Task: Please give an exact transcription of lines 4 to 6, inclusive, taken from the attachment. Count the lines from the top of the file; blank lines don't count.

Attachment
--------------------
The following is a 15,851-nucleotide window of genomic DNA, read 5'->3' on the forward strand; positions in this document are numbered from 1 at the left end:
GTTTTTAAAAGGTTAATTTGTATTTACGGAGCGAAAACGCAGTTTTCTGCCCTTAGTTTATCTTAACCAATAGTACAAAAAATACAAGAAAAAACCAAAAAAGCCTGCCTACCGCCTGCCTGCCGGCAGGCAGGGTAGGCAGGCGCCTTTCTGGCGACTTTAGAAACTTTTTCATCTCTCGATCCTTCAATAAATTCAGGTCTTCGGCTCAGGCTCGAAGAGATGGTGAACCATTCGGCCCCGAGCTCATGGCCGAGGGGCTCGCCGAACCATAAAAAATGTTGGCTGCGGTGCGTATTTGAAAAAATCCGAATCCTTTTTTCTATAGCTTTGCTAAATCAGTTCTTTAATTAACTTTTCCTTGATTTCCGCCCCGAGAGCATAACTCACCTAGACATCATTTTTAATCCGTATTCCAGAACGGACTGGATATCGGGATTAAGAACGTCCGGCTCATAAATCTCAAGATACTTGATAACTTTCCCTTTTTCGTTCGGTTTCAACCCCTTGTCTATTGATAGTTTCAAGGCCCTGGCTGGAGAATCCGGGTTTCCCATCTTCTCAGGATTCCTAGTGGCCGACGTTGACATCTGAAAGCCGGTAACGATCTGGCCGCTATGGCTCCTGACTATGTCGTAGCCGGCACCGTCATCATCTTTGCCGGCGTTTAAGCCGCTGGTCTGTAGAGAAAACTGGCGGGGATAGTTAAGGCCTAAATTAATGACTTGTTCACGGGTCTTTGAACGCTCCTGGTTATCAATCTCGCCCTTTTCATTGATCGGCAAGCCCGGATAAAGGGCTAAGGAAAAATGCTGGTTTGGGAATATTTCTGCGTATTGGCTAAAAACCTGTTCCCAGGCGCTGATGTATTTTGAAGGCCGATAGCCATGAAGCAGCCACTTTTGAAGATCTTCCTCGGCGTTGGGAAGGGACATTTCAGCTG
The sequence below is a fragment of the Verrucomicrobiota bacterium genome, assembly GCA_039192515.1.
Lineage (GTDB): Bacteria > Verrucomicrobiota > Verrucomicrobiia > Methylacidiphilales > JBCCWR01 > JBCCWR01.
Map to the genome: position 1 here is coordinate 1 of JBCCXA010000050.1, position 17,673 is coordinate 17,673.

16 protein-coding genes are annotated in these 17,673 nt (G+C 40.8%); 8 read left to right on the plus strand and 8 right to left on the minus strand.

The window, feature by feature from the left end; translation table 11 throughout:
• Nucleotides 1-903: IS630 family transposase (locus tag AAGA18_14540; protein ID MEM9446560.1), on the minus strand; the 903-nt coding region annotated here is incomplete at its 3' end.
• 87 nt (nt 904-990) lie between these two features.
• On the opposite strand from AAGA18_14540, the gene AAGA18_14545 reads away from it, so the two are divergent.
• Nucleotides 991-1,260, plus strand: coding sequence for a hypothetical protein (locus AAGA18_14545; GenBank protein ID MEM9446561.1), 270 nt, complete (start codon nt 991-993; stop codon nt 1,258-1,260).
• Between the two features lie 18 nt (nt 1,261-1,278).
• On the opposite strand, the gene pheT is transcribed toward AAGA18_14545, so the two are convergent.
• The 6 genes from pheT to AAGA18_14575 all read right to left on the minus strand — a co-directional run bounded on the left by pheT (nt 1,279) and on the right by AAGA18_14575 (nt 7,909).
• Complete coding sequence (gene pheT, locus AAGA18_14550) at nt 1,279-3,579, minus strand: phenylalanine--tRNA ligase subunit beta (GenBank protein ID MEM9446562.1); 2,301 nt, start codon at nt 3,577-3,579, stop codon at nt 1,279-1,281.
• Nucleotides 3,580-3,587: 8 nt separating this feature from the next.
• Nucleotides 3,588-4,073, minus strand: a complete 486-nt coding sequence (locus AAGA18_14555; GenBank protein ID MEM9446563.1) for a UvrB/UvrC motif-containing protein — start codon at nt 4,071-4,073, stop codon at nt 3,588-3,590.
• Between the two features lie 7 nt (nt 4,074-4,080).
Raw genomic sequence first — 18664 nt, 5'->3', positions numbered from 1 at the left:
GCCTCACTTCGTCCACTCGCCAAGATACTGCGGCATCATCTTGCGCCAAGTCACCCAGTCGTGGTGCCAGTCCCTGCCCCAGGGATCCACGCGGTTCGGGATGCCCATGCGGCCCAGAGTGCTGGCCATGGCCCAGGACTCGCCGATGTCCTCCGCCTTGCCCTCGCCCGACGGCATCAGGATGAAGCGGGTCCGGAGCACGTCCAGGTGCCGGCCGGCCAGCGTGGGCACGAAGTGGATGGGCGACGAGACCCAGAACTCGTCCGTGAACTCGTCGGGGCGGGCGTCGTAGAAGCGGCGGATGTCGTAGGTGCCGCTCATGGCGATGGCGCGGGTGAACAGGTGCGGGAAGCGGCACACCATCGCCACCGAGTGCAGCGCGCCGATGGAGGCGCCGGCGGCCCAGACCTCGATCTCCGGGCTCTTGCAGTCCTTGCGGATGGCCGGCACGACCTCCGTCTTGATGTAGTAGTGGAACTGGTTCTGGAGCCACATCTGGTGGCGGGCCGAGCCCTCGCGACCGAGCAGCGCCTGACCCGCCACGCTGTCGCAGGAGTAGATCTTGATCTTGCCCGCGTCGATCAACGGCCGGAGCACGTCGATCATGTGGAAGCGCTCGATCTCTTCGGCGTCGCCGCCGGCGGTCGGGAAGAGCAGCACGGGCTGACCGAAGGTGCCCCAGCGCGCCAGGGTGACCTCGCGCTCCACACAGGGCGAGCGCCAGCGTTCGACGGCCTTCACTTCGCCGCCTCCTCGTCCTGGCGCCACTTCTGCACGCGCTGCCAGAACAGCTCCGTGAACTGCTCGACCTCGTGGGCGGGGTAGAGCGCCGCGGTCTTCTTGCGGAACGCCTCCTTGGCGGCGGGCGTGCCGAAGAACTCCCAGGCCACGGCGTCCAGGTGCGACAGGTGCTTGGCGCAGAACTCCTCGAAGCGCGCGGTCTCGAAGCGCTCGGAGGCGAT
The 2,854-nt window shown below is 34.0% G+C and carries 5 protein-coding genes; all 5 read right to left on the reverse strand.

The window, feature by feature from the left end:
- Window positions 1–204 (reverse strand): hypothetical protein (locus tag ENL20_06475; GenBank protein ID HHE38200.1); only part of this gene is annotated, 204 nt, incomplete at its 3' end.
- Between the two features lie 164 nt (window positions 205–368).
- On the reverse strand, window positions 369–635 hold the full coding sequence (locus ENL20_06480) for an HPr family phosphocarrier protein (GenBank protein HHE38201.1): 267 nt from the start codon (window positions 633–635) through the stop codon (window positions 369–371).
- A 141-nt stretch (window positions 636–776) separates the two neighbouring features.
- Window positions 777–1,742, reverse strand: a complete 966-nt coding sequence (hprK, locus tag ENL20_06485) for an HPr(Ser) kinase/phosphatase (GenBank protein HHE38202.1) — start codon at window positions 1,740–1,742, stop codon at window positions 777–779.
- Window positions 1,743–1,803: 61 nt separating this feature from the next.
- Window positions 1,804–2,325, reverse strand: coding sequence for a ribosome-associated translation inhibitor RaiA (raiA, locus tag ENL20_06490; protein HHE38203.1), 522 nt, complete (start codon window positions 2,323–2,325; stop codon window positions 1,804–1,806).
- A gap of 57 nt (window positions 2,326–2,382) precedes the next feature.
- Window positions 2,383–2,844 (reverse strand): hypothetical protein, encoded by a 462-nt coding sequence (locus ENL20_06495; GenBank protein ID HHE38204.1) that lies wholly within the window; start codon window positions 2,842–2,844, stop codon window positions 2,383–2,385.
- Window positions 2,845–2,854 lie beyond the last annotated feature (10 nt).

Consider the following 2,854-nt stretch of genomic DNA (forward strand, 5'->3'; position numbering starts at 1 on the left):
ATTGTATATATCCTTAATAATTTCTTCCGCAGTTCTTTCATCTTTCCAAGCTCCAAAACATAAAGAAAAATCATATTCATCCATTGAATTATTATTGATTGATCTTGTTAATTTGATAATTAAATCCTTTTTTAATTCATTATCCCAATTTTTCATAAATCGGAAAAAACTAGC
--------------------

Lineage (GTDB): Bacteria > Verrucomicrobiota > Verrucomicrobiia > Methylacidiphilales > JBCCWR01 > JBCCWR01.
Map to the genome: position 1 here is coordinate 1 of JBCCXA010000050.1, position 17,673 is coordinate 17,673.

16 protein-coding genes are annotated in these 17,673 nt (G+C 40.8%); 8 read left to right on the plus strand and 8 right to left on the minus strand.